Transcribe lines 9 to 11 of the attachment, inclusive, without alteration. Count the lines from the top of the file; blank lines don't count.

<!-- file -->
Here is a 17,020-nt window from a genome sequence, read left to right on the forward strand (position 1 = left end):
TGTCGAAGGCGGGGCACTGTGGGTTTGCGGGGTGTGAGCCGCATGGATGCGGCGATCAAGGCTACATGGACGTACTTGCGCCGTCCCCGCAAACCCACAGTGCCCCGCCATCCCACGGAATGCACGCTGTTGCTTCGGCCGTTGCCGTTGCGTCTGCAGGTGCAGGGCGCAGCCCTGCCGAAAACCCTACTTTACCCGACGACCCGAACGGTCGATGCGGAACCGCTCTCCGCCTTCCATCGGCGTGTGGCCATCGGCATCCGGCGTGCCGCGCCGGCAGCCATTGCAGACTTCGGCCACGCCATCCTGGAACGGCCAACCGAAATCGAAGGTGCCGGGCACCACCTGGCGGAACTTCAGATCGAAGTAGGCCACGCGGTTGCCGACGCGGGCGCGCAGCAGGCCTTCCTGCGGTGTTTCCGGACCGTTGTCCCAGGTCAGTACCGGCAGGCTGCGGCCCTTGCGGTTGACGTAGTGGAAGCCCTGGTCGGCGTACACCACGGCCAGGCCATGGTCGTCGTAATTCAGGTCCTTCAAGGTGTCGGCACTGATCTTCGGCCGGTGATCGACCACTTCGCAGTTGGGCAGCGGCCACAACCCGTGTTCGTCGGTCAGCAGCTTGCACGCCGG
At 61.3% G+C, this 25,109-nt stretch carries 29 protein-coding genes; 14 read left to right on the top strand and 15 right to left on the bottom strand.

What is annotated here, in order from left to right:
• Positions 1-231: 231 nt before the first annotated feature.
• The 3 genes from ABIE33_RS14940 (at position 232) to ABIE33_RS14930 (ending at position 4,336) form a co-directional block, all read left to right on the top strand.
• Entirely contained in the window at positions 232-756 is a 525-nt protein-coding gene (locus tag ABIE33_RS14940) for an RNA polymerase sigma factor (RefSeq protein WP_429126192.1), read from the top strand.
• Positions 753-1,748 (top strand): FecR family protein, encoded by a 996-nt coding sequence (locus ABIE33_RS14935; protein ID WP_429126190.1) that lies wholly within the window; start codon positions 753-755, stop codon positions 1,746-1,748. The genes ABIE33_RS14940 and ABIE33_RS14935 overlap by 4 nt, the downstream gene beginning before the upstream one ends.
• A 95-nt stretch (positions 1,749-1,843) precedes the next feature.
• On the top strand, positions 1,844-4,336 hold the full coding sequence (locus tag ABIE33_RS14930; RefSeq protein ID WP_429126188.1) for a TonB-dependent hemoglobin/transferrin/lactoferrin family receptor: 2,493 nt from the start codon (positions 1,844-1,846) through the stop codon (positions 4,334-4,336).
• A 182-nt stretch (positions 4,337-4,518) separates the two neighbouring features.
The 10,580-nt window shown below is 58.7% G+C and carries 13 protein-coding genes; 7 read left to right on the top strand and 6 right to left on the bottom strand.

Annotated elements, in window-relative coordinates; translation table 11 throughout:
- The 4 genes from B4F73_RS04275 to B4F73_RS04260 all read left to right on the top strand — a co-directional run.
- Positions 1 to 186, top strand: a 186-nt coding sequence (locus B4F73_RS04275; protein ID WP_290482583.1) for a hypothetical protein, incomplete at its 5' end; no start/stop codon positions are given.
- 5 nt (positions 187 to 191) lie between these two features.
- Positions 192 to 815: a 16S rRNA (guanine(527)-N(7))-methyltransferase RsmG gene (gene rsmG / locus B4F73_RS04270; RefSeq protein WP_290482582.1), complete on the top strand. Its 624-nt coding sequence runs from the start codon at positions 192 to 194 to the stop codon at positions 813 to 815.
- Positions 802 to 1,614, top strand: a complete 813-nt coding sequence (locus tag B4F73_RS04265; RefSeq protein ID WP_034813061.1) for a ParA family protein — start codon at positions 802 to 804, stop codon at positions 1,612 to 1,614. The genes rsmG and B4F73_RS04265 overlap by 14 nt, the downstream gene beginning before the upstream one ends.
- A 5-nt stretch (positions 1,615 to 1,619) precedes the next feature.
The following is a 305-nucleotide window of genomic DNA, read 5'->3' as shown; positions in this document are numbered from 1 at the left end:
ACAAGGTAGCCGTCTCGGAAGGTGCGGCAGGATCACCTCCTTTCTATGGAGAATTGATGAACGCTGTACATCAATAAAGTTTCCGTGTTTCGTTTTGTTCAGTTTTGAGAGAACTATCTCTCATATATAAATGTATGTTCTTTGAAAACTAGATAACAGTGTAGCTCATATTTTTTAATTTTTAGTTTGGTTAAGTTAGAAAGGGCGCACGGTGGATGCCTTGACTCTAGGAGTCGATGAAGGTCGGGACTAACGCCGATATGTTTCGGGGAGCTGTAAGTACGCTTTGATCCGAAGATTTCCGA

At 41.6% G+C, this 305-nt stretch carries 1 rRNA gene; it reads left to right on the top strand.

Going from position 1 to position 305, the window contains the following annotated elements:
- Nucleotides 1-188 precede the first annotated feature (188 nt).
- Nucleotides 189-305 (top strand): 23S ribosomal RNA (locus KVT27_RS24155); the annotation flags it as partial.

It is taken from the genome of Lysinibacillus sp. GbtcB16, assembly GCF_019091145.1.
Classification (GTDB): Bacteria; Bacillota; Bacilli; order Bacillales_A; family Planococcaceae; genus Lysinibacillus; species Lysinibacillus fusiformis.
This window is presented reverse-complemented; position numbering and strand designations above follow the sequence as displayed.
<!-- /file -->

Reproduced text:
• A 95-nt stretch (positions 1,749-1,843) precedes the next feature.
• On the top strand, positions 1,844-4,336 hold the full coding sequence (locus tag ABIE33_RS14930; RefSeq protein ID WP_429126188.1) for a TonB-dependent hemoglobin/transferrin/lactoferrin family receptor: 2,493 nt from the start codon (positions 1,844-1,846) through the stop codon (positions 4,334-4,336).
• A 182-nt stretch (positions 4,337-4,518) separates the two neighbouring features.